In the 18th century 'night music' was frothy, sociable and light--party music. But with the beginning of romanticism it became a time of inner contemplation, of expressive intimacy. The early forerunners were keyboard music by Bach's son C. P. E. Bach (1714 - 1788):
Notice the free, improvisatory nature of the music, a fantasia. By the early 19th century Václav Tomášek (1774 - 1850) was writing Eclogues that expressed the dreamy atmosphere of romanticism. Unfortunately YouTube seems to have none of his solo piano music so this is the closest example I could find. (It is very rare that I can't find the right musical example on YouTube...)
At about the same time, the first decades of the 19th century, John Field (1782 - 1837), the Irish pianist/composer, was writing the first nocturnes for piano, expressing nothing but the inner feeling of the player:
In this music time seems suspended. It is like those moments in opera when an aria is sung, expressing some particular emotion by a character. The narrative time stops temporarily. The transference of this effect to instrumental music is characteristic of romanticism. The idea or effect, is of inducing a kind of trance with music and in so doing taking possession of one's inwardness. This kind of music reached its culmination with the music of Frédéric Chopin (1810 - 1849):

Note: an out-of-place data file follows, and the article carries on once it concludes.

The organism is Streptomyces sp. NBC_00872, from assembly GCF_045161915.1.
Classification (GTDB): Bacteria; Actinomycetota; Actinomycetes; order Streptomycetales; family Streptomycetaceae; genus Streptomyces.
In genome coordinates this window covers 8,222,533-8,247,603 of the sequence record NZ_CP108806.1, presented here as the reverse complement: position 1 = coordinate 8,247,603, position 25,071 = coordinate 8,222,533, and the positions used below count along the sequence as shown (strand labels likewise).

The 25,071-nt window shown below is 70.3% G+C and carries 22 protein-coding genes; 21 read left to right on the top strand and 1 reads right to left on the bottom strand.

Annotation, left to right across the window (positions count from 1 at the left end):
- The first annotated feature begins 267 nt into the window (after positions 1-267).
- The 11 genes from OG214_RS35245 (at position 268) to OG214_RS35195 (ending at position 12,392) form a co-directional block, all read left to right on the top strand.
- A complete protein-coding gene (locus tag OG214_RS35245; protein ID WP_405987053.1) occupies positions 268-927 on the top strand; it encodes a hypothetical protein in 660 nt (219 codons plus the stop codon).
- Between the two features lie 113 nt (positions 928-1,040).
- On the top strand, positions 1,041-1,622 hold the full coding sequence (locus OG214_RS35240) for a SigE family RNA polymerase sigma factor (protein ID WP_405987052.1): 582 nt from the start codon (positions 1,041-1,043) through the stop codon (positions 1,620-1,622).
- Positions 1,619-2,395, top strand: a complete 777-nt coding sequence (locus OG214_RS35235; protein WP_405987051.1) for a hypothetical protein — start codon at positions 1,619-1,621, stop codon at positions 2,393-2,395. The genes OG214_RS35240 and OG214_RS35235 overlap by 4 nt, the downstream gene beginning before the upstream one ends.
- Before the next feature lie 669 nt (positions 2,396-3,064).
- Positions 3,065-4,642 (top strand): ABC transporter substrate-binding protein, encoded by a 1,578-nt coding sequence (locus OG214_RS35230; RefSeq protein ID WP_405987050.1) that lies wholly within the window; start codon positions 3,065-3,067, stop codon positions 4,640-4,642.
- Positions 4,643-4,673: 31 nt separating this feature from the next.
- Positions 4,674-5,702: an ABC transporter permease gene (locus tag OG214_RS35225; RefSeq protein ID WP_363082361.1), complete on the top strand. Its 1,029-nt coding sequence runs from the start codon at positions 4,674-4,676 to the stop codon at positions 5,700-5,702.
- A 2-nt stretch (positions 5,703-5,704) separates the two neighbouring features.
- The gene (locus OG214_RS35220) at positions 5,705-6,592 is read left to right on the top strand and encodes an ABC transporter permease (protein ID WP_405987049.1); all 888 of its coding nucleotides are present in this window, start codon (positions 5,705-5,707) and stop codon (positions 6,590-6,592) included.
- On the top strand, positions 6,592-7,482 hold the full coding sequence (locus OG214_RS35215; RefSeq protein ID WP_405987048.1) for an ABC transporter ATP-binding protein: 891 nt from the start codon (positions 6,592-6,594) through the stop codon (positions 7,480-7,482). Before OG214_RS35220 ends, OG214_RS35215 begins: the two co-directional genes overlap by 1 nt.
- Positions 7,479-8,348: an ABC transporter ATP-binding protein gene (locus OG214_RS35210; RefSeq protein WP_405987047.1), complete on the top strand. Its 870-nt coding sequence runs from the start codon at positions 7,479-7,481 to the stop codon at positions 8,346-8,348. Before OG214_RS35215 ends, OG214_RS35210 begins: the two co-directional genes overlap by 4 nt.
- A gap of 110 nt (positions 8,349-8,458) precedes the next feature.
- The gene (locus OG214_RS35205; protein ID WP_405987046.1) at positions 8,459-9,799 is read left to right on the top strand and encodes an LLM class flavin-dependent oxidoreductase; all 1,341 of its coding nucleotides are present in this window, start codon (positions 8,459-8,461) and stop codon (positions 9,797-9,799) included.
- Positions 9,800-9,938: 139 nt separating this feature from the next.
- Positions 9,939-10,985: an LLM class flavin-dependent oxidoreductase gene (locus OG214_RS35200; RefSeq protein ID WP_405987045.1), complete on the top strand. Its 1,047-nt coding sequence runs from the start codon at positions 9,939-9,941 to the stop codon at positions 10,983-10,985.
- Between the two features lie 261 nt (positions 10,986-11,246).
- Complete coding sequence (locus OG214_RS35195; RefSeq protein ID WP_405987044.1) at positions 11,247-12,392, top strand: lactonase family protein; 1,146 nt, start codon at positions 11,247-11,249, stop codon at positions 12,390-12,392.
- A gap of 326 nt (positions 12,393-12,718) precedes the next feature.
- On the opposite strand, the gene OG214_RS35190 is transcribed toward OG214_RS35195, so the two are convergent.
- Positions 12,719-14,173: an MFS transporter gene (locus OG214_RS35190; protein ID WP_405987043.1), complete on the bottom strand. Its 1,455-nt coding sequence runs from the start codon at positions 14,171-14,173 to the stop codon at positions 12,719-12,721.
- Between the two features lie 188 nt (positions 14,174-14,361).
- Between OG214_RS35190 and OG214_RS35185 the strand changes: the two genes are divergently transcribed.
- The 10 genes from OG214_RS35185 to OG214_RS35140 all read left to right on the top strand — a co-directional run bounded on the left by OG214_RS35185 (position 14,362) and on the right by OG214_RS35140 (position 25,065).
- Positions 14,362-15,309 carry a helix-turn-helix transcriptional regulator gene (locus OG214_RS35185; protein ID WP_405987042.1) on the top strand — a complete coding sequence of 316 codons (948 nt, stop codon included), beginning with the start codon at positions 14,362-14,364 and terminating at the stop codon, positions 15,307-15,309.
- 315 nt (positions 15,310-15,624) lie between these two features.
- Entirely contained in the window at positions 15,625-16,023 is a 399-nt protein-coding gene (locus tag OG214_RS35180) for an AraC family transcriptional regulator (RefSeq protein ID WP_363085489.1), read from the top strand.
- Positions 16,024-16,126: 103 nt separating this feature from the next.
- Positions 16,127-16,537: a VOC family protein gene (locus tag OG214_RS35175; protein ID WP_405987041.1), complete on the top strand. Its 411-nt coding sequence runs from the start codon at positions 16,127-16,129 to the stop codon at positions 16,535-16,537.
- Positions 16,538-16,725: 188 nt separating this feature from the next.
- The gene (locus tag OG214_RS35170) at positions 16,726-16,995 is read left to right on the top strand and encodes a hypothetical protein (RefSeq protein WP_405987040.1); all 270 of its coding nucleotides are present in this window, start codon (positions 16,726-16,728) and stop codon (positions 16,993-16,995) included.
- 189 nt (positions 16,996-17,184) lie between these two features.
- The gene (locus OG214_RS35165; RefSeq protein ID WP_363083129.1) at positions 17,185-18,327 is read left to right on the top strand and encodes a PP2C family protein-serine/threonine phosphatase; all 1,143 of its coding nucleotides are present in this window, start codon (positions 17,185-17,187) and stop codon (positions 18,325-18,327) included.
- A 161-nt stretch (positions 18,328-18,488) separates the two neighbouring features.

There are a few examples of piano 'night music' in the 20th century, one of them by Béla Bartók (1881 - 1945):
This little survey of 'night music' is almost a history in miniature. In the 18th century the night was a time of sociability, of pleasure, of entertainment. In the 19th century it was a time to go inside oneself, to muse, to contemplate. But by the 20th century, the night had become a strange, threatening place with unidentified sounds of insects and birds and a harmony that, instead of suggesting dreamy contemplation, rather gives the impression of unease, of anxiety...